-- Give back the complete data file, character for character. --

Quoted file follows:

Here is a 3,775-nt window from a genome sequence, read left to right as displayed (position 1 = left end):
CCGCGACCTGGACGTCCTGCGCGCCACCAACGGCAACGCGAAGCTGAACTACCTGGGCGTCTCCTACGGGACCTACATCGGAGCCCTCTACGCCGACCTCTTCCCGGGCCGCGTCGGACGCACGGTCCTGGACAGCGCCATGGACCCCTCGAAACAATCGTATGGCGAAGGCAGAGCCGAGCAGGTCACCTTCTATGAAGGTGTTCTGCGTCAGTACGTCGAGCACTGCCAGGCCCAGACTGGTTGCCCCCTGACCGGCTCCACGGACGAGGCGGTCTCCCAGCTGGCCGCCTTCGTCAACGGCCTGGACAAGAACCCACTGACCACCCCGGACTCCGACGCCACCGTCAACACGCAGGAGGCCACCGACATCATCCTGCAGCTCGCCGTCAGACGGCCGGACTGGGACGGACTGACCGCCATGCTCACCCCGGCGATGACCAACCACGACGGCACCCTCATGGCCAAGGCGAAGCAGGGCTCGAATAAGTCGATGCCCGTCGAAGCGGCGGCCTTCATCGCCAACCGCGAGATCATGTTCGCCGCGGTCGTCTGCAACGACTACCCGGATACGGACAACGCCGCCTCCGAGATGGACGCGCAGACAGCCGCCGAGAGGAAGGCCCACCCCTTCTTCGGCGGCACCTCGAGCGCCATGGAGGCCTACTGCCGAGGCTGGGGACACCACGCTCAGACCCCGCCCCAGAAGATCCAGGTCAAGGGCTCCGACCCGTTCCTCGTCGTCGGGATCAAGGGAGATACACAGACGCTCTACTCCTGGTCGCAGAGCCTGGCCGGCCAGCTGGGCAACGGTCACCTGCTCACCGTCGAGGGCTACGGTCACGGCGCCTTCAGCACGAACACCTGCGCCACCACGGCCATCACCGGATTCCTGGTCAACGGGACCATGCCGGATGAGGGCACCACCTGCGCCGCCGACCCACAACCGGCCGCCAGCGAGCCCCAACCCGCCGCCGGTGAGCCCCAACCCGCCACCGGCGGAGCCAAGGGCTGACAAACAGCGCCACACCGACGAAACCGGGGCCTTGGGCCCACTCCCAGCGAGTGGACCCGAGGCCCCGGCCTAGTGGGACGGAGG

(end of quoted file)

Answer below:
Here is a 3,775-nt window from a genome sequence, read left to right as displayed (position 1 = left end):
CCGCGACCTGGACGTCCTGCGCGCCACCAACGGCAACGCGAAGCTGAACTACCTGGGCGTCTCCTACGGGACCTACATCGGAGCCCTCTACGCCGACCTCTTCCCGGGCCGCGTCGGACGCACGGTCCTGGACAGCGCCATGGACCCCTCGAAACAATCGTATGGCGAAGGCAGAGCCGAGCAGGTCACCTTCTATGAAGGTGTTCTGCGTCAGTACGTCGAGCACTGCCAGGCCCAGACTGGTTGCCCCCTGACCGGCTCCACGGACGAGGCGGTCTCCCAGCTGGCCGCCTTCGTCAACGGCCTGGACAAGAACCCACTGACCACCCCGGACTCCGACGCCACCGTCAACACGCAGGAGGCCACCGACATCATCCTGCAGCTCGCCGTCAGACGGCCGGACTGGGACGGACTGACCGCCATGCTCACCCCGGCGATGACCAACCACGACGGCACCCTCATGGCCAAGGCGAAGCAGGGCTCGAATAAGTCGATGCCCGTCGAAGCGGCGGCCTTCATCGCCAACCGCGAGATCATGTTCGCCGCGGTCGTCTGCAACGACTACCCGGATACGGACAACGCCGCCTCCGAGATGGACGCGCAGACAGCCGCCGAGAGGAAGGCCCACCCCTTCTTCGGCGGCACCTCGAGCGCCATGGAGGCCTACTGCCGAGGCTGGGGACACCACGCTCAGACCCCGCCCCAGAAGATCCAGGTCAAGGGCTCCGACCCGTTCCTCGTCGTCGGGATCAAGGGAGATACACAGACGCTCTACTCCTGGTCGCAGAGCCTGGCCGGCCAGCTGGGCAACGGTCACCTGCTCACCGTCGAGGGCTACGGTCACGGCGCCTTCAGCACGAACACCTGCGCCACCACGGCCATCACCGGATTCCTGGTCAACGGGACCATGCCGGATGAGGGCACCACCTGCGCCGCCGACCCACAACCGGCCGCCAGCGAGCCCCAACCCGCCGCCGGTGAGCCCCAACCCGCCACCGGCGGAGCCAAGGGCTGACAAACAGCGCCACACCGACGAAACCGGGGCCTTGGGCCCACTCCCAGCGAGTGGACCCGAGGCCCCGGCCTAGTGGGACGGAGG